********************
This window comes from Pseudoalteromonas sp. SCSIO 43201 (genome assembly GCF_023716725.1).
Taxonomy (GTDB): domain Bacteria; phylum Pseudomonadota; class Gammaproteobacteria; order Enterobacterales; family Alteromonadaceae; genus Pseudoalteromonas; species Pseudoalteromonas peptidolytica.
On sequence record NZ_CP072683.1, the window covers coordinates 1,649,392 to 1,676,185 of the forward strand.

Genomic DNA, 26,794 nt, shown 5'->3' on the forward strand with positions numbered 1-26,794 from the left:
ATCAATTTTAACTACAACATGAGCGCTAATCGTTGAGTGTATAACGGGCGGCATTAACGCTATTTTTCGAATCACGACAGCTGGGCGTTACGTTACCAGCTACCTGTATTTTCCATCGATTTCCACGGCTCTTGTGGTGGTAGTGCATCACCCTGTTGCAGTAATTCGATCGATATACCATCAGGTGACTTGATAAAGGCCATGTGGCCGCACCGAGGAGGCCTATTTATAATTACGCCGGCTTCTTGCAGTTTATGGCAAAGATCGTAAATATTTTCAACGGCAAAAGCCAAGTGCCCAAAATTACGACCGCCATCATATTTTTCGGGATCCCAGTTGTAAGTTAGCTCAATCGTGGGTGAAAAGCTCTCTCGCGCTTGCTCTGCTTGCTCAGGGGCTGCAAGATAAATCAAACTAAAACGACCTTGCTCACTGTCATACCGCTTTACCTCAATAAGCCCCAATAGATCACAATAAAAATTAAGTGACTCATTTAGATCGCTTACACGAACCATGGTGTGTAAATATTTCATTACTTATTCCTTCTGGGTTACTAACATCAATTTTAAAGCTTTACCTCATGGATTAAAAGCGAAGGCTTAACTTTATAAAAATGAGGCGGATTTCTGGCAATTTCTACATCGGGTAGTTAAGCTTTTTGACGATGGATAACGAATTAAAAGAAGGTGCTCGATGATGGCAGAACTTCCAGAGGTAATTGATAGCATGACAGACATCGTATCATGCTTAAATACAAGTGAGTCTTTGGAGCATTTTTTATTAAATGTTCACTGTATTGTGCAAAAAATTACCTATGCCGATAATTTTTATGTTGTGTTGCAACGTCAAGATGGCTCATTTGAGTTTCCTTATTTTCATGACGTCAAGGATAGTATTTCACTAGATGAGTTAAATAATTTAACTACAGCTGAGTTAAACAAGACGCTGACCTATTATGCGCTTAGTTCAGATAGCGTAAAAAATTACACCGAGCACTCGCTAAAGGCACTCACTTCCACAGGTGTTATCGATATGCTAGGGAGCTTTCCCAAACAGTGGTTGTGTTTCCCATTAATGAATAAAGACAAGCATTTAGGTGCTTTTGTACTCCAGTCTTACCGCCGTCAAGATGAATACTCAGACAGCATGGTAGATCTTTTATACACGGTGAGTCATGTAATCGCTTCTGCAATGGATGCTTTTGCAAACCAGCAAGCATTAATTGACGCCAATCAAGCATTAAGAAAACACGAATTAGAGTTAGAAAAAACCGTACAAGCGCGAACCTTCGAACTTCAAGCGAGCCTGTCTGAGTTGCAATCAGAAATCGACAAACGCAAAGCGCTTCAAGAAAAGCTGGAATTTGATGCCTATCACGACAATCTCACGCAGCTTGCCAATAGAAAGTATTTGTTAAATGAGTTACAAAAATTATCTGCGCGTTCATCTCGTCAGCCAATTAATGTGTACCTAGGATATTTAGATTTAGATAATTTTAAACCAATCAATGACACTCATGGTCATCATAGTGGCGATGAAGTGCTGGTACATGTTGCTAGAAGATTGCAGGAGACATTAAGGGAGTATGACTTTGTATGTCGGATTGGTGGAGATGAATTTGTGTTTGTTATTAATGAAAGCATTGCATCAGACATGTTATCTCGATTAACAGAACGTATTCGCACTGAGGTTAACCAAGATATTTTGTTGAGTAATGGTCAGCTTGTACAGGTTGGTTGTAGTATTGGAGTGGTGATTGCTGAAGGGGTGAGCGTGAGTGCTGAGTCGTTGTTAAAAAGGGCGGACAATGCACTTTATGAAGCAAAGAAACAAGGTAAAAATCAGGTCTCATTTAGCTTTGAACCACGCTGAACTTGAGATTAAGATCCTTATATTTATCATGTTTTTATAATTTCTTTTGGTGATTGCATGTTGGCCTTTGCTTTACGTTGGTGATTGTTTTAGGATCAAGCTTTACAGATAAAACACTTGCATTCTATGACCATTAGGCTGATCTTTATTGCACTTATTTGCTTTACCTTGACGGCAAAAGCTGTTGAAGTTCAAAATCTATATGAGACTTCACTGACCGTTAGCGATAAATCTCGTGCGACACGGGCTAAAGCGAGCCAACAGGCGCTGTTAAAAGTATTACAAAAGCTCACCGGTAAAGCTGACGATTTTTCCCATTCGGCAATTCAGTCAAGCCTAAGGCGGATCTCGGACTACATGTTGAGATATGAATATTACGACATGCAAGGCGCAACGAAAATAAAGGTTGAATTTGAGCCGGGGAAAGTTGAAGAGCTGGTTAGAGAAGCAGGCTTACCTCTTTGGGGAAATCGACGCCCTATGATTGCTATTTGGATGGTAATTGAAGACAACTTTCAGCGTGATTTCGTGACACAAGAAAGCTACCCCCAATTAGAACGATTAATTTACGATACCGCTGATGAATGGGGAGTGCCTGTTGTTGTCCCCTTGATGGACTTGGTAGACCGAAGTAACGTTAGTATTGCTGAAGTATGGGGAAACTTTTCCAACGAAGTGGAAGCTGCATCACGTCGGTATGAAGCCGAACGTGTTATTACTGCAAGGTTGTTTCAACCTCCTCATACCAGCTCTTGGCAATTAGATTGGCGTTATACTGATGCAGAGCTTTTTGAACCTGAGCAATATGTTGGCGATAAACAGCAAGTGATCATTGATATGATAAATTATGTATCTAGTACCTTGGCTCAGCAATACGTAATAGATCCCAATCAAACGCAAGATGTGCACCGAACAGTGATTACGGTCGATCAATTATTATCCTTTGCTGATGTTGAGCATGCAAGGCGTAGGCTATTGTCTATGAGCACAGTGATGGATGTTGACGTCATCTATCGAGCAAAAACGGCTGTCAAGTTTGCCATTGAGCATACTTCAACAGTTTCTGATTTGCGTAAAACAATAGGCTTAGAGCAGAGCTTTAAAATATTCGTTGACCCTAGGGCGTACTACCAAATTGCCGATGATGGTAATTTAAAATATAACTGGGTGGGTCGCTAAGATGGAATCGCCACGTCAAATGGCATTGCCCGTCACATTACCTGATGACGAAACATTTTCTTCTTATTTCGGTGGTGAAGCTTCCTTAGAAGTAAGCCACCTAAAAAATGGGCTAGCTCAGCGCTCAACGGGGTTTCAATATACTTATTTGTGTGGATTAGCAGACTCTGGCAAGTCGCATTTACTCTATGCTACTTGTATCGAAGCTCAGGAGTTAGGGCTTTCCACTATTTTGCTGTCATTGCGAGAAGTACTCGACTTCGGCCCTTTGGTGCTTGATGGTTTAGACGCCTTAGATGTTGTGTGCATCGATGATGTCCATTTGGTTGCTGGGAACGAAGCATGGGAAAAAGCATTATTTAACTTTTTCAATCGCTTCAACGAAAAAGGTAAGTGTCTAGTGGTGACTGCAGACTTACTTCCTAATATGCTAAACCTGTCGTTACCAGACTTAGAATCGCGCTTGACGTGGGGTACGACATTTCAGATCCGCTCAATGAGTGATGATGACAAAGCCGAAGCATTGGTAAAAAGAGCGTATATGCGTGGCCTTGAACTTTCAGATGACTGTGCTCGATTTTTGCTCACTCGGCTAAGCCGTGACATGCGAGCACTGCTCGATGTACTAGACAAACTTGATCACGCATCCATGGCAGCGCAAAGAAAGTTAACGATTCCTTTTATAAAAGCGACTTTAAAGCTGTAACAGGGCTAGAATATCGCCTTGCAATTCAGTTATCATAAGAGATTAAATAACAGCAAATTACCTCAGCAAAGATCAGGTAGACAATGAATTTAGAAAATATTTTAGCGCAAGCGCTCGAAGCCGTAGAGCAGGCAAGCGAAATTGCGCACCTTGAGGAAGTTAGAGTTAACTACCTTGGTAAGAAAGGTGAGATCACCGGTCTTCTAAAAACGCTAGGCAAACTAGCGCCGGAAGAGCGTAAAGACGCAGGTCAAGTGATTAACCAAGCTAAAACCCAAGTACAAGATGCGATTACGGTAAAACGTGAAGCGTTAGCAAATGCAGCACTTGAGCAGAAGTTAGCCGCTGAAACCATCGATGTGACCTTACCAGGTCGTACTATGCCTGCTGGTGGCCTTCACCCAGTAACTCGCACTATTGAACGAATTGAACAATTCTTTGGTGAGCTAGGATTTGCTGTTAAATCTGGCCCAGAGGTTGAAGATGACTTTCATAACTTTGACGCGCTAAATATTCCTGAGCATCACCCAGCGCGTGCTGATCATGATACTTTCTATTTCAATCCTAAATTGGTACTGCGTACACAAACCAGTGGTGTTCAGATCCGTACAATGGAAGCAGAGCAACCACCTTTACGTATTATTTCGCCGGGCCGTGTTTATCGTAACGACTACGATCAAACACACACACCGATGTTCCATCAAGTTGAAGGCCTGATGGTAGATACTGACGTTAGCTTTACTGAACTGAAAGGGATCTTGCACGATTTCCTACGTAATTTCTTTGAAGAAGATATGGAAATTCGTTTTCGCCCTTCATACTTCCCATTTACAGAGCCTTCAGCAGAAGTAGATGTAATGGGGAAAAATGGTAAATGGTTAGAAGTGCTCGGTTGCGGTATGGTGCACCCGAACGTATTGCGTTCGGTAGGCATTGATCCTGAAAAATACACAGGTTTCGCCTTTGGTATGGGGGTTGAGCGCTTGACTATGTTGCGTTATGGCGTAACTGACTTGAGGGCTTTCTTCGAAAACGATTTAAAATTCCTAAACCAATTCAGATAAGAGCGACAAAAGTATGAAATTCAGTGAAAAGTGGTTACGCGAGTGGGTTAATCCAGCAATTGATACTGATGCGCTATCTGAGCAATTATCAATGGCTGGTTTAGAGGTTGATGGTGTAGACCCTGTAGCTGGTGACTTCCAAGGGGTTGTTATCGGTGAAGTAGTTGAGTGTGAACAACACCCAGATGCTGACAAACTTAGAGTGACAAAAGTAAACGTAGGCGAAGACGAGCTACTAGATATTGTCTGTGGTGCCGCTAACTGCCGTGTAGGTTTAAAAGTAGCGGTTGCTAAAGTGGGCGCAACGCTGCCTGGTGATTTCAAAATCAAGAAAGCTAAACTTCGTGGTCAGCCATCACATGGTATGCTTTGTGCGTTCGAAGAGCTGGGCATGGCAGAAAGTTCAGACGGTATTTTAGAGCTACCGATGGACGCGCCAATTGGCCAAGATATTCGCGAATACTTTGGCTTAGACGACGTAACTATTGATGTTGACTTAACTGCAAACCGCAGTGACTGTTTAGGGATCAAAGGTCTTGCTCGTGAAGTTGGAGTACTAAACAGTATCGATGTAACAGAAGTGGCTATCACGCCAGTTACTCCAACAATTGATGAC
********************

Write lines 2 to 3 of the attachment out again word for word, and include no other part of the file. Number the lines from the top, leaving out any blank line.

Taxonomy (GTDB): domain Bacteria; phylum Pseudomonadota; class Gammaproteobacteria; order Enterobacterales; family Alteromonadaceae; genus Pseudoalteromonas; species Pseudoalteromonas peptidolytica.
On sequence record NZ_CP072683.1, the window covers coordinates 1,649,392 to 1,676,185 of the forward strand.